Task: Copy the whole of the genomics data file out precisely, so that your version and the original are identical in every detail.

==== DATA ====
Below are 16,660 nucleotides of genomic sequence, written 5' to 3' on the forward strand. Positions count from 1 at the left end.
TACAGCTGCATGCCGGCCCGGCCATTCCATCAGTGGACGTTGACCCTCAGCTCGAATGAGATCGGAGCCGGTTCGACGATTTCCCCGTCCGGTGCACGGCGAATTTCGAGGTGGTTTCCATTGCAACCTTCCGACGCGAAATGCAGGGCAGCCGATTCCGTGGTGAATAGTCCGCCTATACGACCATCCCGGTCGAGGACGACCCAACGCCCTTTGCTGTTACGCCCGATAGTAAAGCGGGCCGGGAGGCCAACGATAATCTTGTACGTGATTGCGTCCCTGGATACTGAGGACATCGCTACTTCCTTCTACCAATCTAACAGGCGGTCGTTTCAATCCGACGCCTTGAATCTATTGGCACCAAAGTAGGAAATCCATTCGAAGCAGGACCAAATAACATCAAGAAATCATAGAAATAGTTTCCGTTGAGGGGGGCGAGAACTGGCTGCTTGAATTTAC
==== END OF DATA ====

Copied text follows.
Below are 16,660 nucleotides of genomic sequence, written 5' to 3' on the forward strand. Positions count from 1 at the left end.
TACAGCTGCATGCCGGCCCGGCCATTCCATCAGTGGACGTTGACCCTCAGCTCGAATGAGATCGGAGCCGGTTCGACGATTTCCCCGTCCGGTGCACGGCGAATTTCGAGGTGGTTTCCATTGCAACCTTCCGACGCGAAATGCAGGGCAGCCGATTCCGTGGTGAATAGTCCGCCTATACGACCATCCCGGTCGAGGACGACCCAACGCCCTTTGCTGTTACGCCCGATAGTAAAGCGGGCCGGGAGGCCAACGATAATCTTGTACGTGATTGCGTCCCTGGATACTGAGGACATCGCTACTTCCTTCTACCAATCTAACAGGCGGTCGTTTCAATCCGACGCCTTGAATCTATTGGCACCAAAGTAGGAAATCCATTCGAAGCAGGACCAAATAACATCAAGAAATCATAGAAATAGTTTCCGTTGAGGGGGGCGAGAACTGGCTGCTTGAATTTAC